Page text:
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Relativistic effects and lanthanide contraction

So I understand than the lanthanide contraction is due to poor shielding of the 4f electrons which decreases the radius. However, if Im not mistaken the relativistic effects lead to a contraction of ...
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how are the frequencies at a local maximum of PES like?

On the potential energy surface, if you find a local maximum and calculate its frequencies in Gaussian or something like that, will you get all negative frequencies or all positive frequencies? I know ...
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Minimal basis CI of H2 dissociation

In Modern Quantum Chemistry by Szabo and Ostlund, they give an example of a minimal basis, full CI calculation of the dissociation of $\ce{H2}$ (on p.$241$ if you have the book). In explaining why ...
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Why is no dynamical correlation recovered in the CASSCF method?

Configuration interaction is the only certain way to get a calculation to converge toward the exact solution of the many-body Schrödinger equation (within the approximations used for the framework of ...
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What is an orbital boundary surface?

Could anybody explain the following statement: "The boundary surface is a common way to represent atomic orbitals, incorporating the volume in which there is about a 90 percent probability of finding ...
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How can two orbitals constructively and destructively interfere simultaneously?

The molecular orbital theory dictates that when two atomic orbitals form molecular orbitals, then two molecular orbitals must form (i.e number of atomic orbitals = number of molecular orbitals). For ...
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Can electrons switch orbitals within a shell?

I know that electrons can move from say 2s orbital to an unoccupied 2p orbital, as in Carbon atom which can form 4 bonds this way. But I want to know is it possible for an electron say in orbital 2p ...
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How does Fermi's golden rule yield a specific rate?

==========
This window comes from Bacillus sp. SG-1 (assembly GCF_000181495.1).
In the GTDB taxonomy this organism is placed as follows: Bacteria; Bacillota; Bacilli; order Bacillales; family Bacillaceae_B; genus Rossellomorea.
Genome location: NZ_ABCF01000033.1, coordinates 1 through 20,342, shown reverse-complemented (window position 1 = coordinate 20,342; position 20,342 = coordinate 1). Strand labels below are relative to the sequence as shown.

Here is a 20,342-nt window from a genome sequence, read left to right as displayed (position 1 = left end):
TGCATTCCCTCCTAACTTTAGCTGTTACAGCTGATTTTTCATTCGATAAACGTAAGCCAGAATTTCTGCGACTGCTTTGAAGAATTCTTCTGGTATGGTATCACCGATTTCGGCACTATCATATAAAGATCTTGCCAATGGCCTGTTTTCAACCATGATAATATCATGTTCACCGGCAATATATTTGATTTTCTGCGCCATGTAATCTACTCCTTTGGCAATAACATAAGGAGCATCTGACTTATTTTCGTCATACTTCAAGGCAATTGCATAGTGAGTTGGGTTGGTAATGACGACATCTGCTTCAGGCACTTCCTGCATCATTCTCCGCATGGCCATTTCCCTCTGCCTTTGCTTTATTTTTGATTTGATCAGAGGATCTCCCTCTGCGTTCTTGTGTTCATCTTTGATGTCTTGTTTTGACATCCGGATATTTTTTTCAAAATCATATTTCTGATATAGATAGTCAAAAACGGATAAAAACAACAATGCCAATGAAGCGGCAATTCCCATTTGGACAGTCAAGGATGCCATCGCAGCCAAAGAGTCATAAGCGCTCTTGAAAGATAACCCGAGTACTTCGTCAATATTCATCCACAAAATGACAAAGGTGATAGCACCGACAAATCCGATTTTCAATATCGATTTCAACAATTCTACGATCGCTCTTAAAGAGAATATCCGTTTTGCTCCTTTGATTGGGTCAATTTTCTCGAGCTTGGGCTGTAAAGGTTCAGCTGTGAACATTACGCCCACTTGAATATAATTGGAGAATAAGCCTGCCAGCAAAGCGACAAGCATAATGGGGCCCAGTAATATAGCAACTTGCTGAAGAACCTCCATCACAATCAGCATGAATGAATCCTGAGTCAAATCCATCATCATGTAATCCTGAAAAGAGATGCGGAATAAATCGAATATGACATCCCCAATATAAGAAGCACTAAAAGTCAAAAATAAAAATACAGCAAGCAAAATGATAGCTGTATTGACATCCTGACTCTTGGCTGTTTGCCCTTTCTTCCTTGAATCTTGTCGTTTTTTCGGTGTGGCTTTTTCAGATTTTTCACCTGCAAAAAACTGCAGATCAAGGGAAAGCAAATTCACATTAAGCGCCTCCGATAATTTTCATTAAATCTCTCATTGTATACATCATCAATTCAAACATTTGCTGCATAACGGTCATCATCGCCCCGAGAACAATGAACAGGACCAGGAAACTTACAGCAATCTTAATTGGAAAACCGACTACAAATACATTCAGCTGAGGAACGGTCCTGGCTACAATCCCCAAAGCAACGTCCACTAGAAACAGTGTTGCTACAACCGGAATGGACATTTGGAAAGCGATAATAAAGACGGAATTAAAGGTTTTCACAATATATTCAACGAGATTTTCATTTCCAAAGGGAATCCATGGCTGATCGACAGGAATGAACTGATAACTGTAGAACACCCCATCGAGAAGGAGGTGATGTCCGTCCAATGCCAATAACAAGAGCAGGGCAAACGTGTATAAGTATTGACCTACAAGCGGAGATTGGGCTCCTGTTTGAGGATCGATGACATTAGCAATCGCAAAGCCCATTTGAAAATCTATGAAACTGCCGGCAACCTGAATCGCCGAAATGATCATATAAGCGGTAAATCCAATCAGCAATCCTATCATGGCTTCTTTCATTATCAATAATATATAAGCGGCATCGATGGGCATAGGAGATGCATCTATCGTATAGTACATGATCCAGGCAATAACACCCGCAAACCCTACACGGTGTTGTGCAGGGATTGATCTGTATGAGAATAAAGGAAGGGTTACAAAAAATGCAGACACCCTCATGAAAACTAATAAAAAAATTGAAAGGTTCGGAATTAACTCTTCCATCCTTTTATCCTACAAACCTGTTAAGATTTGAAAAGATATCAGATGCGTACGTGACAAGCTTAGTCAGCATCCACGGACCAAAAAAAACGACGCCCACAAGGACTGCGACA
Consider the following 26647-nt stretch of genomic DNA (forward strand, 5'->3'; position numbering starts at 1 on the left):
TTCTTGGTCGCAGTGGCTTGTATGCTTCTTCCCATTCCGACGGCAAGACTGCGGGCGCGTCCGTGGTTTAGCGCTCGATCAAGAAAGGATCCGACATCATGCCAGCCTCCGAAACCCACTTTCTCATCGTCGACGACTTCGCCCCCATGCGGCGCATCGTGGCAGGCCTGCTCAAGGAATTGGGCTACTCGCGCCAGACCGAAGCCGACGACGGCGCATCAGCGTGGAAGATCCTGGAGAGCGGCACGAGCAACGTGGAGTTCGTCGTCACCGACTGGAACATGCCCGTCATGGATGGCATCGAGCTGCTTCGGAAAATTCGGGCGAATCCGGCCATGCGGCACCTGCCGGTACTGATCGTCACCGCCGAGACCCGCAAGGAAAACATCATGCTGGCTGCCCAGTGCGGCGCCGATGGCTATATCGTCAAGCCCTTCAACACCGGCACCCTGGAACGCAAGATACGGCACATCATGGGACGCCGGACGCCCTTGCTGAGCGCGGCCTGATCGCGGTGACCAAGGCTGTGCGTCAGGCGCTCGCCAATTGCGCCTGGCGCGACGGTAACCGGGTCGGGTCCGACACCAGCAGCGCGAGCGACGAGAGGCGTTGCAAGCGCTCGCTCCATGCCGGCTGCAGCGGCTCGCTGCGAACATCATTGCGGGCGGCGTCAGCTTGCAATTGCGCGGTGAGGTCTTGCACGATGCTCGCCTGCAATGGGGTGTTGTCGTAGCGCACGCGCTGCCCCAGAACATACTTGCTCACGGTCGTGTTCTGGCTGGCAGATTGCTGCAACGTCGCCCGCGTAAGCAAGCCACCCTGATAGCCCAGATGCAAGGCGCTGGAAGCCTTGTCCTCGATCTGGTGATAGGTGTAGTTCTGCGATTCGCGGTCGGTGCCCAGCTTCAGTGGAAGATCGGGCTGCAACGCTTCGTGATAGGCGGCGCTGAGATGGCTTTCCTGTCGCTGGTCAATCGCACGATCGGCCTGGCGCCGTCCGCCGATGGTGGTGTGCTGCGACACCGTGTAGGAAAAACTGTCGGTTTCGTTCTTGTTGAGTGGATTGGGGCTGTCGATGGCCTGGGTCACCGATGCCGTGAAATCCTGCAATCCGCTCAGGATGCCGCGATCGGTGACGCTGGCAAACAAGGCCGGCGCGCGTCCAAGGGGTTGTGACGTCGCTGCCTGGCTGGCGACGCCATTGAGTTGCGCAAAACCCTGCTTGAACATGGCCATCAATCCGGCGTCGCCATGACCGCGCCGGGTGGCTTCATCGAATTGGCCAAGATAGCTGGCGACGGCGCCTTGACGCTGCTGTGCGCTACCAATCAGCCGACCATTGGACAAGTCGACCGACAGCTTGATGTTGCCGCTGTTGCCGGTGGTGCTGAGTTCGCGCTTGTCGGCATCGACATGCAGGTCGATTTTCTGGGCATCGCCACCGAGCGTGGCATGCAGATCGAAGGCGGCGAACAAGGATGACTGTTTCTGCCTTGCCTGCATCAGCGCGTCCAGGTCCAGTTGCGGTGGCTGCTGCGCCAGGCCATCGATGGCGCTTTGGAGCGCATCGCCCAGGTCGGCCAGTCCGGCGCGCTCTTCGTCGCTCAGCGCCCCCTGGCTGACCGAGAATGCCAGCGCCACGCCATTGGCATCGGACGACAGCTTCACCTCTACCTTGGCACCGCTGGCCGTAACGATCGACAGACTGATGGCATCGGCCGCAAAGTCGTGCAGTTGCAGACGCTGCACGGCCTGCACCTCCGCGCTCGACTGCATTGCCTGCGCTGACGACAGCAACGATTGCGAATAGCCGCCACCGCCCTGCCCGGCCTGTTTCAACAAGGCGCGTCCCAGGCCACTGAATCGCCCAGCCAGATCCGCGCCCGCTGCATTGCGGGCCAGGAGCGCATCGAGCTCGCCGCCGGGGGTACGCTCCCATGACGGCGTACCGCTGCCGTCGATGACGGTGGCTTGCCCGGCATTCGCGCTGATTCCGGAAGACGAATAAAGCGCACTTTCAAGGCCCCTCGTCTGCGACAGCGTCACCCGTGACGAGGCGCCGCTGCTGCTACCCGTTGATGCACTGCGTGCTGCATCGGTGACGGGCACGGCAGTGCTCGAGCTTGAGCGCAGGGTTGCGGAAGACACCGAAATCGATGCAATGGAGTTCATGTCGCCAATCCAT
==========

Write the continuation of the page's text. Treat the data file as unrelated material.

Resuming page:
According to Fermi’s golden rule, the rate of an electronic transition is proportional to the magnitude squared of $\langle i|\hat{H}|f\rangle$. Since energy is always relative to some reference ...
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Tunneling corrections in reaction rates

I've studied Transition State Theory since I asked this a while ago, but so far I have not been able to find a detailed explanation of how tunneling corrections are implemented into reaction rates ...
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What happens to the complex part of the wave function when doing LCAO?

I understand that in general the wave function can take complex numbers, however when talking about combining atomic orbitals to form molecular orbitals we talk about the phase of the orbital being ...
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Intrinsic Reaction Coordinate - What does 'Connectivity' really mean?

I am currently in the process of connecting transition state (TS) structures to other minima in order to determine a reaction pathway. Now I understand the basic concepts of this method. You start ...
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What is meant when people say a molecule has high multi-reference character?

I have read some other posts explaining what multi-reference and multi-configuration are with regards to the wave-function (such as What exactly is meant by 'multi-configurational' and 'multireference'...
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Spectroscopy of excited state lithium

I have used data from a question regarding the reciprocal wavelengths observed when lithium transitions from excited states to a common ground state. The lowest energy transition is from n=3 to n=2. ...
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Why do two atomic orbitals form two molecular orbitals? [duplicate]

According to molecular orbital theory, two atomic orbitals form two molecular orbitals analogous to waves combining constructively or destructively but how can a wave combine destructively and ...
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How does the radial distribution function of Vanadium differ from that of Calcium and how does this affect the ionic electron configurations?

When Vanadium is ionised it loses the 4s electron first, meaning that it's 3+ ion has a different electron configuration to Calcium despite it being isoelectronic. Can it be explained in terms of ...
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Connection of term symbols with specific microstates for atomic carbon

I'm currently studying atomic term symbols. I wanted to try it on a simple atomic carbon with the electron configuration $1s^22s^22p^2$. I know, that only open-shell electrons are involved in the ...
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What's a good measure of the Eigen-ness of a wavefunction?

Just wondering if someone can recommend an easy-to-compute measure for the Eigen-ness of a wave function, such as the wave functions computed using ab initio method? For a wave function solved using ...